On 26 May, 571 migrants – including 508 men, 55 women and eight children – were rescued in waters off Tripoli, Libya’s capital. Four of the women were pregnant. IOM’s implementing partner assisted the migrants at the disembarkation point with first aid assistance, primarily burn injuries. Two migrants were also transferred to a health clinic for treatment of skin burns.
“Twelve of the rescued migrants had burns which were treated in collaboration with IMC and Multakana. IOM provided bottles of water and food to the rescued migrants,” explained IOM Libya’s Moad Laswed. The migrants were of 18 different African nationalities, with a majority from Guinea Conakry, Nigeria and Senegal. The migrants were initially supposed to be transferred to Mitiga detention centre but, due to space restraints, were instead taken to Trig al Shok detention centre in Tripoli. IOM will visit the detention centre and distribute non-food aid including hygiene kits for the rescued migrants.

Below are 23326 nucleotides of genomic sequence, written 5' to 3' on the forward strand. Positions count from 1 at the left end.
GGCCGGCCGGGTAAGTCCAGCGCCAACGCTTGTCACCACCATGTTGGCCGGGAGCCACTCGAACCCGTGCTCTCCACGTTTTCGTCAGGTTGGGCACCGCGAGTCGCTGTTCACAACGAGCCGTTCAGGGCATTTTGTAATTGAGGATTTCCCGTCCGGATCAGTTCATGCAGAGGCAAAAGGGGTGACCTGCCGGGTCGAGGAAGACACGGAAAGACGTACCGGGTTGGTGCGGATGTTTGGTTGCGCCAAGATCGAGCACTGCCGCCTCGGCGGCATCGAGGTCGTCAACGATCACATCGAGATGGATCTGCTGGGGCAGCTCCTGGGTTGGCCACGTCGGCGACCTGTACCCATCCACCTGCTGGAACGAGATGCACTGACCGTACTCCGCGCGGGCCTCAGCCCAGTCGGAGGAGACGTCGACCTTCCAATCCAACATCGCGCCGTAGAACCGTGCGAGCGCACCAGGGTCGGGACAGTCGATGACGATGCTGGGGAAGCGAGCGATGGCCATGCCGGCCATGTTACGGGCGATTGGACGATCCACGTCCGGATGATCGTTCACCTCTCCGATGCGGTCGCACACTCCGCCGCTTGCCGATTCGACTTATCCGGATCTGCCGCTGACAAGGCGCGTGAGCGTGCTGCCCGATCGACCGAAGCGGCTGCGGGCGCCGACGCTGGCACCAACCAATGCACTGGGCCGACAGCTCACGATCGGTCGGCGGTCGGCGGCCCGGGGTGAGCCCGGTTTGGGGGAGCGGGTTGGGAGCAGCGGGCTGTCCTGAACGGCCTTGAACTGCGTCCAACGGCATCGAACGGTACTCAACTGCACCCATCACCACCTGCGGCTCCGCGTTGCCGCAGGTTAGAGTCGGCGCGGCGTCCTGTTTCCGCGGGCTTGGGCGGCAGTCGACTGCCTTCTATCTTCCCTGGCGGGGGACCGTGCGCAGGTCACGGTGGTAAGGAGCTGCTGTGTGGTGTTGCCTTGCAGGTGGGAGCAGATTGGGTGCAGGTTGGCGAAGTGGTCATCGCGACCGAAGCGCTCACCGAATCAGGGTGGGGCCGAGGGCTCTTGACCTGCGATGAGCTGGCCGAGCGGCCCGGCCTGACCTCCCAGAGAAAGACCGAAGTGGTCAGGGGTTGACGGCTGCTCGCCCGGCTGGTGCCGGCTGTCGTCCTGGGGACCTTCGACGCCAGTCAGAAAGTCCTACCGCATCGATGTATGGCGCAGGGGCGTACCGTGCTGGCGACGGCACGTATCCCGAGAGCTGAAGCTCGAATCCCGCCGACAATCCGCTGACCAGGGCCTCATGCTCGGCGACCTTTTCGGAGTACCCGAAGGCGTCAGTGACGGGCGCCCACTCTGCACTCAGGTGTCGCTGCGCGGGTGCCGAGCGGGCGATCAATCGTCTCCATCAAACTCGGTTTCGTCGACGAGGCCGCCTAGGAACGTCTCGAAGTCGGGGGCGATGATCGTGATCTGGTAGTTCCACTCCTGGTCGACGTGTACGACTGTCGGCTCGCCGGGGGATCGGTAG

During the afternoon of 26 May, 381 migrants (including 53 women and 15 children) were rescued off Zuwara. The boat departed from Subratah with the majority of the migrants coming from Nigeria.
IOM Libya also reported Monday (29 May) that through almost five months into 2017, IOM Libya has assisted 4,030 stranded migrants to return home from Libya through its voluntary humanitarian return (VHR) programme.
The latest return was last Thursday (25 May), when IOM helped 165 stranded migrants – 145 men and 20 women – return home to Nigeria. Among the passengers were three unaccompanied children and two female medical cases.
Also on 25 May, two stranded Ethiopian migrants were also able to return home on commercial flights.
Two days earlier, on 23 May, IOM helped 171 stranded migrants – 166 men and five women – return home to The Gambia from Libya. Among the female passengers were an infant and a child; 133 of the migrants had been in Gharyan Al Hamra detention centre. The remaining 38 migrants previously lived in urban areas.
The charter flights, which departed from Tripoli’s Mitiga airport, were coordinated with the Libyan authorities, the Embassies of The Gambia and Nigeria respectively, as well as IOM colleagues in the receiving countries.